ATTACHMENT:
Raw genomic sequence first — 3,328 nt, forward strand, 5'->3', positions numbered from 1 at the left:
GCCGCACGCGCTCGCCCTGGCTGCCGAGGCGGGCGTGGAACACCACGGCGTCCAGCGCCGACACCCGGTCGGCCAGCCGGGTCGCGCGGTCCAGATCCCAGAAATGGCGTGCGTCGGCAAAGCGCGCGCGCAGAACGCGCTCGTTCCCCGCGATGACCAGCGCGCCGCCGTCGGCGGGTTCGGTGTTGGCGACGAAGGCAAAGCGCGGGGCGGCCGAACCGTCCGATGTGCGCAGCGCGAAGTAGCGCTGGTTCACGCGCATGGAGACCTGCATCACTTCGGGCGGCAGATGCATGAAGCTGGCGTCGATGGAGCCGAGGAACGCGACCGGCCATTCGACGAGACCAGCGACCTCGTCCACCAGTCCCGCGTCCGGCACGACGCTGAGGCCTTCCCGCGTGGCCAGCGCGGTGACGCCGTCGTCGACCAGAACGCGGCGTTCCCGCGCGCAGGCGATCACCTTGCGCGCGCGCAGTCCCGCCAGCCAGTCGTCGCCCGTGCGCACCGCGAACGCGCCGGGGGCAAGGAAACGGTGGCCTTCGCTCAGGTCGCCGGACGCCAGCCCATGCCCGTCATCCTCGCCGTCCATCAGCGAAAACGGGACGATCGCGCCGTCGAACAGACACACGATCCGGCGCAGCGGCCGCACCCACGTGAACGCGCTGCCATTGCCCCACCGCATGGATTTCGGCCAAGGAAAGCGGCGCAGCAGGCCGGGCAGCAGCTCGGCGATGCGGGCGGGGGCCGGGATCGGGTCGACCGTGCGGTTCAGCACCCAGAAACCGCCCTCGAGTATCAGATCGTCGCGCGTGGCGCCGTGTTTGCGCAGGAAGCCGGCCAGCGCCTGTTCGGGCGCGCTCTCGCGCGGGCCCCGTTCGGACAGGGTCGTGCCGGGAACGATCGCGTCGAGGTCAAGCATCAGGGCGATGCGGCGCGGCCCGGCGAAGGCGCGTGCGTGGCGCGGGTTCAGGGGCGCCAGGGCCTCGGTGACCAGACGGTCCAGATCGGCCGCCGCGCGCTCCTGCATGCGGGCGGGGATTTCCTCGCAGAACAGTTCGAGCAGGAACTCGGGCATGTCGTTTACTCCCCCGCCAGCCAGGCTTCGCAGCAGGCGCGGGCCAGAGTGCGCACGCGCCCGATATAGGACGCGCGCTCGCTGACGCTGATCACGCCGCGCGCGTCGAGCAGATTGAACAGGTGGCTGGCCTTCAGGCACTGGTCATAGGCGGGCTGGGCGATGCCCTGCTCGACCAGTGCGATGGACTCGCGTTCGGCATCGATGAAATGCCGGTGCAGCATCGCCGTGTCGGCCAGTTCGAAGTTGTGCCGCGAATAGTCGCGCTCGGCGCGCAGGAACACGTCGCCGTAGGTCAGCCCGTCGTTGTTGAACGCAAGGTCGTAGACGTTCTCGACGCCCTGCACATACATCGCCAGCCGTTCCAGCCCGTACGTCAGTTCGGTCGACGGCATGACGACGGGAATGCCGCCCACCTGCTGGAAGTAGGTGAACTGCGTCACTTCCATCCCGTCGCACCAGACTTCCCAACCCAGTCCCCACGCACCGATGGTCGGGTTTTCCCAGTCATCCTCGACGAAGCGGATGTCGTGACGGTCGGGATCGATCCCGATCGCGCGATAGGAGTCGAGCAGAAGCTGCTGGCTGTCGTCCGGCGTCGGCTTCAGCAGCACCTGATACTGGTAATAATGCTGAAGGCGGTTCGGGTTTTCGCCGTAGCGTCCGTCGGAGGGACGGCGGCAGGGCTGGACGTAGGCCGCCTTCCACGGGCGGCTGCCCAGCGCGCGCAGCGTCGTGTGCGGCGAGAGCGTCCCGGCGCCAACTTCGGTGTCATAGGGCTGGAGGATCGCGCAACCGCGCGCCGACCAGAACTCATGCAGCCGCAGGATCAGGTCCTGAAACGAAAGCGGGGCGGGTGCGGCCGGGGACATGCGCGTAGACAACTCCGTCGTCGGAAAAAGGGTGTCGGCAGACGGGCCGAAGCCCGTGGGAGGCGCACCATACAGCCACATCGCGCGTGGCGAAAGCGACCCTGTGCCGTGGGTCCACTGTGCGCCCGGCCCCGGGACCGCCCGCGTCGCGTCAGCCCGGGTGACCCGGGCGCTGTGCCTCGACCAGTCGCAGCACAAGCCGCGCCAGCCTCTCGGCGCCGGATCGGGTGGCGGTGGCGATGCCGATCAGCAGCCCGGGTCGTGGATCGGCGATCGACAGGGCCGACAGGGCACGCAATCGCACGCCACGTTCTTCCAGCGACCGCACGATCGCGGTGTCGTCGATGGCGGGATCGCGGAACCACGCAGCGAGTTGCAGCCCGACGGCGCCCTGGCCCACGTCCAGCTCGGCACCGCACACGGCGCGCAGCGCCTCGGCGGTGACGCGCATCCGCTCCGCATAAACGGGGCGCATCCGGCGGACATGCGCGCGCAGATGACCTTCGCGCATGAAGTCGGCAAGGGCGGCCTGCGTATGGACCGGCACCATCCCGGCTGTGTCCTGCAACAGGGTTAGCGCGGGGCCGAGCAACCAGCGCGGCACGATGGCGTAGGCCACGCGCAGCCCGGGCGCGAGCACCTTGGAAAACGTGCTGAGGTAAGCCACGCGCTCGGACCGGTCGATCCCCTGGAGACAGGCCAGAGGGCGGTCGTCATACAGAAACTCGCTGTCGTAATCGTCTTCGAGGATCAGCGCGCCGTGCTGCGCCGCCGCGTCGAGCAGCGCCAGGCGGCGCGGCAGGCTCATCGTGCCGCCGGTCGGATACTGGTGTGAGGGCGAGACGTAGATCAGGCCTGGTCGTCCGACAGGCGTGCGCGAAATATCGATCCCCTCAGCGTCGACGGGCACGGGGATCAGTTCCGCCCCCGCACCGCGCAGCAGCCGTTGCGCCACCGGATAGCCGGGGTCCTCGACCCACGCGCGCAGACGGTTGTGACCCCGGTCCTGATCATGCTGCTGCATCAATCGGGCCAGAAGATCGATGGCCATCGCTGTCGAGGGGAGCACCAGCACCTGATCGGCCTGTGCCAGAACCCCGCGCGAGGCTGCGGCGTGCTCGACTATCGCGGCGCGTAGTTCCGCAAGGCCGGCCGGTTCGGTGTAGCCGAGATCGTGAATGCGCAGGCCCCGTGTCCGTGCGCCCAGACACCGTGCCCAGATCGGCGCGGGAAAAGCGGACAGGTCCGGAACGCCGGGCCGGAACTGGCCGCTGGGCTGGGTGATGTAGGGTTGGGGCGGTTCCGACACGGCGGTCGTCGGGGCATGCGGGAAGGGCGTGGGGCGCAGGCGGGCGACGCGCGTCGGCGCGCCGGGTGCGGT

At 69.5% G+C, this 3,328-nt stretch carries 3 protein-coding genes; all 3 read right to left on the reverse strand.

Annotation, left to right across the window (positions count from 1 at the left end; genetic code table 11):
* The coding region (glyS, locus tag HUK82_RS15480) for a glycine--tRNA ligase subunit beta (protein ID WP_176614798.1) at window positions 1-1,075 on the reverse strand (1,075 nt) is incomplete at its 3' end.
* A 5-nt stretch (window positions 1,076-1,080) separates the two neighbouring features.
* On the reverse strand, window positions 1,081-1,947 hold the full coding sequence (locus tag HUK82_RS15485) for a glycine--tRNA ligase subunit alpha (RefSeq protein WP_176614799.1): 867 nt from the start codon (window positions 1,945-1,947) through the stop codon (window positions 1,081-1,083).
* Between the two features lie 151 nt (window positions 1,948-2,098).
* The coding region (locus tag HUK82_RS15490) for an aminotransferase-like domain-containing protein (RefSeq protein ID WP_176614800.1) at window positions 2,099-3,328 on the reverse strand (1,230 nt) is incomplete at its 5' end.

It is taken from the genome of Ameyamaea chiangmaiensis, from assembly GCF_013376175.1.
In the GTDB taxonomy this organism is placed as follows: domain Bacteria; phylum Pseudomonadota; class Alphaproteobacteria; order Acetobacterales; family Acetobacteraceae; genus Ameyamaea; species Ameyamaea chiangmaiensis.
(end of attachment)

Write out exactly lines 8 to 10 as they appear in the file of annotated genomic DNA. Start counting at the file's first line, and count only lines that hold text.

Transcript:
* Between the two features lie 151 nt (window positions 1,948-2,098).
* The coding region (locus tag HUK82_RS15490) for an aminotransferase-like domain-containing protein (RefSeq protein ID WP_176614800.1) at window positions 2,099-3,328 on the reverse strand (1,230 nt) is incomplete at its 5' end.

It is taken from the genome of Ameyamaea chiangmaiensis, from assembly GCF_013376175.1.